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Ask the Lawyer: I’m getting married to a Lord – can I be a Lord too?

Advertising Feature December 1, 2016
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PinkNews brings you the latest in a series of features which sees your real questions answered by leading lawyers at Simpson Millar.

The question comes from a man who is marrying his same-sex partner. His partner has a title, and he wonders whether he will be able to use the title also.

He asks:”I am male and planning on getting married to a man whose title is ‘Lord’, not ‘Mr’. When we get married, we would both like to know whether we will be ‘Lord’ and ‘Mr’, or if I get his title, will we both be Lords? Does his title make it more difficult for me to take his last name?”

A Simpson Millar lawyer answers, saying: “The law in this case means that when you get married you’ll be known as ‘Lord’ and ‘Mr’, and not as ‘Lord’ and ‘Lord’. Any hereditary titles would pass through the male line, but aren’t given to partners in a same-sex marriage.

“Under the Marriage (Same Sex Couples) Act 2013 (Consequential and Contrary Provisions and Scotland) Order 2014, Schedule 2, Part 1, Section 2, peers, knights, and other categories are specifically excluded from the equality provisions within the law that made same-sex marriage equal.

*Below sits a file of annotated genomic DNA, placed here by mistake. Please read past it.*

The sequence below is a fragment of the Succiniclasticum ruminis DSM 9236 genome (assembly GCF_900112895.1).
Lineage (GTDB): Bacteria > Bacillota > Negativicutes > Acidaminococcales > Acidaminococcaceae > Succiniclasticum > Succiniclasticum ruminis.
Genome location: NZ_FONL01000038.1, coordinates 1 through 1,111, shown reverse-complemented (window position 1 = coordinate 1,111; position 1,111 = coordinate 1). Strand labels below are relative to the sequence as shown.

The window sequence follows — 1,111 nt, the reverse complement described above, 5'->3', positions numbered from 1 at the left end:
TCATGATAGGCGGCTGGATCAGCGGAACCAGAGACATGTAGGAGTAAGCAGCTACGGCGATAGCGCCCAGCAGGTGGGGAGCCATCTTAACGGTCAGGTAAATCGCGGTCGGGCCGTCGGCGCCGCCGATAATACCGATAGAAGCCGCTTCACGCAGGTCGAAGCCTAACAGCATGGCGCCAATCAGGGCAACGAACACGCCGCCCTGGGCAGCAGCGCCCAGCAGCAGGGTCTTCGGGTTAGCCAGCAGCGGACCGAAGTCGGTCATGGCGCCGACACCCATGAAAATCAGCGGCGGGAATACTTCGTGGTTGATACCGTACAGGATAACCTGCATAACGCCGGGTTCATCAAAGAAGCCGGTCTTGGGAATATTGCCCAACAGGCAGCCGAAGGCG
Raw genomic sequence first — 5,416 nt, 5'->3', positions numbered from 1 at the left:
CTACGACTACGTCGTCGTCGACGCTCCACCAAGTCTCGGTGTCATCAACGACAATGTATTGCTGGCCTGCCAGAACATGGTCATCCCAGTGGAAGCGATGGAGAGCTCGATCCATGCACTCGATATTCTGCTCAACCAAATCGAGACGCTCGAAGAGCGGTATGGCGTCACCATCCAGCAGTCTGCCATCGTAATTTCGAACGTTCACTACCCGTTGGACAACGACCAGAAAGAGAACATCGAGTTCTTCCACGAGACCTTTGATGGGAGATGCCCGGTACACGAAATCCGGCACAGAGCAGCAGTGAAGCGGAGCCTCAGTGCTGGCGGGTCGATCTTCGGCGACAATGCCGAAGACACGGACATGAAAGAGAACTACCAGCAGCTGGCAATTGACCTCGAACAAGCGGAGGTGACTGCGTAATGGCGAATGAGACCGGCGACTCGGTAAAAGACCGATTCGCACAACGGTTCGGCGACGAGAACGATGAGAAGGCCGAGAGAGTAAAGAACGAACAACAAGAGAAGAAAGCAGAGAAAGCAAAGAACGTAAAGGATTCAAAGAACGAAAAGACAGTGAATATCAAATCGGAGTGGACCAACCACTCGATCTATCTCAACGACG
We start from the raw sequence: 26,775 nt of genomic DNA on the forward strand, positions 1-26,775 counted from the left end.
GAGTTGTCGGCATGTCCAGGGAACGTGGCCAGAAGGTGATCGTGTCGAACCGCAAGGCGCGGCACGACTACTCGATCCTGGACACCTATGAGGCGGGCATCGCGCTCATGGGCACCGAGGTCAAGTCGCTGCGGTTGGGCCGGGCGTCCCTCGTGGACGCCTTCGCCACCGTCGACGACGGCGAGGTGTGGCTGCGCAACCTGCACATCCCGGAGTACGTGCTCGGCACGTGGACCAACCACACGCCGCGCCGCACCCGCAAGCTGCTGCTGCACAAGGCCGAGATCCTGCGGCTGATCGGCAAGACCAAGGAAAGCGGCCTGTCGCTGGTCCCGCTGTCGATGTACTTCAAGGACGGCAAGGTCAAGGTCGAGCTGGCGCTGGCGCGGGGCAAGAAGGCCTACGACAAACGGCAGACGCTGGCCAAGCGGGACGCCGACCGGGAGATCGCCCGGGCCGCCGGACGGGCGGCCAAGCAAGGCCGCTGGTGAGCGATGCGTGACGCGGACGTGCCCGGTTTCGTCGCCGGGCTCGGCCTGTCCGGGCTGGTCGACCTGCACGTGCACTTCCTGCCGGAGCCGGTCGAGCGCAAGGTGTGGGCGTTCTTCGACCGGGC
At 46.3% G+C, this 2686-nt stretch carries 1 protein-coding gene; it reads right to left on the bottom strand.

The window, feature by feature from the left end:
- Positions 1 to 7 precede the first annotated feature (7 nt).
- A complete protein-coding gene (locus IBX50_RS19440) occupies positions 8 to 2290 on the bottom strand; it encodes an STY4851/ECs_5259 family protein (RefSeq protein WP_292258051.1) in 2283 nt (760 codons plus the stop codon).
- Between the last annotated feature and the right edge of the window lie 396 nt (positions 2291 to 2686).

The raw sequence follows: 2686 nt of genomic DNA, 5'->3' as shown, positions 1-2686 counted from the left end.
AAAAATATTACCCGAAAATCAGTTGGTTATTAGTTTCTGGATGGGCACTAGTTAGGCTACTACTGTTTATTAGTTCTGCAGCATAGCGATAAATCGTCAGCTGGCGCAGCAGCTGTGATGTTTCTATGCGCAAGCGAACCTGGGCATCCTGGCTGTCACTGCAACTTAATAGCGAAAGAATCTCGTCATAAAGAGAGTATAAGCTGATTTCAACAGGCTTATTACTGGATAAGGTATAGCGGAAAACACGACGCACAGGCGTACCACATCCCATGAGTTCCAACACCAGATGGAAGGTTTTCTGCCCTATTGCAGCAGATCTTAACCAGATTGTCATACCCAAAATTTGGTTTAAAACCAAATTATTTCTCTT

“If you were to change your name by deed poll, there are also restrictions on using the title ‘Lord’ as the title must relate to an honour granted by the Sovereign of the United Kingdom.
The rules for a same-sex partner changing their surname to their partner’s surname are exactly the same as if you were in a heterosexual relationship – there shouldn’t be additional complications because you have married a Lord.”

Simpson Millar’s solicitors are experts in Family and Relationship Law, so if you need legal advice get in touch with us by calling 0800 260 5005 or click here to request a call-back.

Have a legal question you want the team at Simpson Millar to answer?

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Unfortunately, we will not be able to answer all questions that are sent in and Simpson Millar is only able to give advice that relates to the law in England and Wales.

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